They also return to the depths at dawn, meaning to cultivate food. This 'return' to the deep sea probably arose because the millions of animals evaded predators. The third foraging step is filtering. For example, Megalodicopia has a large pipe with a jaw-like shape that can quickly swallow swimming animals.

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6. It turns out that animals don't just forage on the surface of the sea

It turns out that animals don't just forage on the surface of the sea

Illustration of comparison of fish swimming patterns with satellite records

We have learned that deep-sea creatures migrate upward in search of food. Apparently, the animals above the sea look for food in the deep zone, you know!

This is demonstrated in a TED video showing that many top-level predators generally dive into the twilight zone in search of food. With the use of satellite search tools on animals such as sharks, it was found that the foraging center is linked to ocean currents and other factors.

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7. Twilight threatened zone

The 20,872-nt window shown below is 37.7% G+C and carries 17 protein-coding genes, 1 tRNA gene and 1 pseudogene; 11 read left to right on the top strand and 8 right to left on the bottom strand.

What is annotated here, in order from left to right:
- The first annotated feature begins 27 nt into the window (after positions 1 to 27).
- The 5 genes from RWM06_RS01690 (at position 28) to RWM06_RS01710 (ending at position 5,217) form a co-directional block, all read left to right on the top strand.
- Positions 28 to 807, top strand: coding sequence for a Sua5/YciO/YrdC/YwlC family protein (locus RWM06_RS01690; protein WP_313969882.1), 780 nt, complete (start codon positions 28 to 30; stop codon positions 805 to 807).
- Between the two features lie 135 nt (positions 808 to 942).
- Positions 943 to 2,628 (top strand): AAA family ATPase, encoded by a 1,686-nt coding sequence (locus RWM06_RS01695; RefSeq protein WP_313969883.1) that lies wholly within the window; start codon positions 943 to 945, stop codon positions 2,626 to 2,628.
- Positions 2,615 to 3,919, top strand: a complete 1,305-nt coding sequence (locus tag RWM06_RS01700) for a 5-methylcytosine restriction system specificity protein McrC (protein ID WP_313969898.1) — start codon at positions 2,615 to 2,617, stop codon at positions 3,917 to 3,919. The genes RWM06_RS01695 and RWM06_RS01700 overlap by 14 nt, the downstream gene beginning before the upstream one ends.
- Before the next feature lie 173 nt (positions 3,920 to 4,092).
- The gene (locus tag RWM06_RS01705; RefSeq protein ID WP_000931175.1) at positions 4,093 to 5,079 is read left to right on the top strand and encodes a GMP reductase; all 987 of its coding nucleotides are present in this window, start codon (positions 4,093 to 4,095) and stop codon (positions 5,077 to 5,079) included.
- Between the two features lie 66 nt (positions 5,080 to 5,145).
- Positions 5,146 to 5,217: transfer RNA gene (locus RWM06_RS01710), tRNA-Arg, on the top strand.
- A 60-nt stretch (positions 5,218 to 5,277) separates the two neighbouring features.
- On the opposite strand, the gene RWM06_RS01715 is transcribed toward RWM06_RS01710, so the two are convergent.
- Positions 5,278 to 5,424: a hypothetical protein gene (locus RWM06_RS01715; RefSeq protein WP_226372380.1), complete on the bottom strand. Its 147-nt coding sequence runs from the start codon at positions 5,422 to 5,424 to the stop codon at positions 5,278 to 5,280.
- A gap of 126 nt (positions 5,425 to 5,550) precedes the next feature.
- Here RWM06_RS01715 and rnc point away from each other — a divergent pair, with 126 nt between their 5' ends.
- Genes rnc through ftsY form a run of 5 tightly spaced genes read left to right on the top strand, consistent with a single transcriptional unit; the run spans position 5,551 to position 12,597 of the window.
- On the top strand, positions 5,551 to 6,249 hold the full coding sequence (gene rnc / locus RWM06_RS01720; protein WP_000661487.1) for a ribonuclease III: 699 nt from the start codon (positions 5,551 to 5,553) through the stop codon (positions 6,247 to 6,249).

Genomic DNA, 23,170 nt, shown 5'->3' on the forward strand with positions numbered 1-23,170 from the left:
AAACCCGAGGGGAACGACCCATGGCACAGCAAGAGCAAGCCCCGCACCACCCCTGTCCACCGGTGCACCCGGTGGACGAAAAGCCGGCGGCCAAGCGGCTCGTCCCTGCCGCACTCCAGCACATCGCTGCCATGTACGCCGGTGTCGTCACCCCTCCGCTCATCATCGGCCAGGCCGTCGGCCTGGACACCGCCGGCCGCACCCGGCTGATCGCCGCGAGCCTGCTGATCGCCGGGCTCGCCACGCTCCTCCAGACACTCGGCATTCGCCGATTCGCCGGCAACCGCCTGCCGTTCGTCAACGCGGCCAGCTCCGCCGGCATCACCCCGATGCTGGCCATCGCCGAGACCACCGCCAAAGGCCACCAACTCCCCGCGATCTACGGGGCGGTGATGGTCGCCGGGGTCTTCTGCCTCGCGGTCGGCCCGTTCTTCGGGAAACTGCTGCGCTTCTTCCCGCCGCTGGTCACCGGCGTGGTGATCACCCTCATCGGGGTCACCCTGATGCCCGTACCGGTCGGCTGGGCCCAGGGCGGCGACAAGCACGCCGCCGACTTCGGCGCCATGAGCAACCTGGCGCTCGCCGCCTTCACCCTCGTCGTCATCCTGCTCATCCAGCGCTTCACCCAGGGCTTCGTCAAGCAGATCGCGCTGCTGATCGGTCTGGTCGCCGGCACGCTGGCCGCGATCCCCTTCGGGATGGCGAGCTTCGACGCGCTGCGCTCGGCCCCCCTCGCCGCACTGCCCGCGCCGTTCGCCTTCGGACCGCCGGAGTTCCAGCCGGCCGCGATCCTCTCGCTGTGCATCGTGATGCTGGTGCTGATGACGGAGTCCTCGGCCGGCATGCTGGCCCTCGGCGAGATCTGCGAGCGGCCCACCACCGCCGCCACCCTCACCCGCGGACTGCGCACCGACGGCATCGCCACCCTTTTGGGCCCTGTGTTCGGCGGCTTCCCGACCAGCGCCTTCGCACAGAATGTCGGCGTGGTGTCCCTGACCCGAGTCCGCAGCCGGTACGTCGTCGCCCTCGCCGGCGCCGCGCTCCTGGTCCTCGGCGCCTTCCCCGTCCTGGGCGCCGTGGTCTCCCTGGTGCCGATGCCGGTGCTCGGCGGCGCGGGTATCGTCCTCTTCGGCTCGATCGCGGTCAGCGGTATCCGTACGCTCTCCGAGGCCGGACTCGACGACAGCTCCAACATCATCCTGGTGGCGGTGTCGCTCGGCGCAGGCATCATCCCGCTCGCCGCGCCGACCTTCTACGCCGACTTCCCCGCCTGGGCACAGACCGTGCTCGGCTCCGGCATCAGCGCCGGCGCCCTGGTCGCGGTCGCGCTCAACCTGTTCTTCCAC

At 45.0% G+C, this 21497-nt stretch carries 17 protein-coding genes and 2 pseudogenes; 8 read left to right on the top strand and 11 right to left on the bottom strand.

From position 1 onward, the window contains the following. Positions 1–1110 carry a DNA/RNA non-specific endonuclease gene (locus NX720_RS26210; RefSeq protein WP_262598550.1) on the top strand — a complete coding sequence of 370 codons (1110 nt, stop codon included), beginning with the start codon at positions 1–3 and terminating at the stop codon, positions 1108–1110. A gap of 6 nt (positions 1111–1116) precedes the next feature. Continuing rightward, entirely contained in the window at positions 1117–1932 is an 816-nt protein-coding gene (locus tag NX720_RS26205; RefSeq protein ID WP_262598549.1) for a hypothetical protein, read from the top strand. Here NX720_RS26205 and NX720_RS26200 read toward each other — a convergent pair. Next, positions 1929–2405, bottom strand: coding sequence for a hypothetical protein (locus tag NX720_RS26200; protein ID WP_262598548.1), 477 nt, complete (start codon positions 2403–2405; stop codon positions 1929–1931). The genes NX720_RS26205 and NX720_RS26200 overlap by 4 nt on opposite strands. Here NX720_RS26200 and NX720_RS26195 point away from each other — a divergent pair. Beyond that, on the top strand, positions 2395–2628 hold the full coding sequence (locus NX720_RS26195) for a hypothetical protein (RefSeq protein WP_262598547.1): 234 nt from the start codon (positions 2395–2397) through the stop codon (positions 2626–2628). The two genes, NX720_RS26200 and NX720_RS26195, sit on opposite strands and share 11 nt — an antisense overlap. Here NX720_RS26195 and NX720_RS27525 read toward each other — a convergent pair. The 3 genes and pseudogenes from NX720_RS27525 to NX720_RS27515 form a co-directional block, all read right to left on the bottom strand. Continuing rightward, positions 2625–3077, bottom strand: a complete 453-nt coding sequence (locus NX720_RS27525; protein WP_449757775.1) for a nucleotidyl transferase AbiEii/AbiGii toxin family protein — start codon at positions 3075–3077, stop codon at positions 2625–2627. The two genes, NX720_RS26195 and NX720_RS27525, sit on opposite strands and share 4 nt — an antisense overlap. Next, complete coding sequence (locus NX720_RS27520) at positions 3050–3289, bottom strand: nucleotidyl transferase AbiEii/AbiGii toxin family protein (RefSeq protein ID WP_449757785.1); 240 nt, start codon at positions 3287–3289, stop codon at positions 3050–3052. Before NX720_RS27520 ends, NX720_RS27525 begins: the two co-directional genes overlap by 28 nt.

Twilight threatened zone

fishing illustration

Twilight zones are threatened because some ships in the open sea without regulation have sucked in several hundred thousand small shrimp-like animals called krill (Euphausiacea). The animal is ground into fishmeal and krill oil.

This action poses a global risk to marine life and marine food webs. Therefore, communes of fishermen and researchers equate the need to protect ecosystems with the benefits of finding new food sources to tackle the problem of world hunger, as quoted by Treehugger.

Those are seven pieces of evidence regarding the deep seaside. Although it's still a mystery, at least you know a little about the mystical side. Hopefully, changes in technology will make marine exploitation safer and easier. What do you think?

Read: 5 Mysteries of the Ocean that Science is Trying to Solve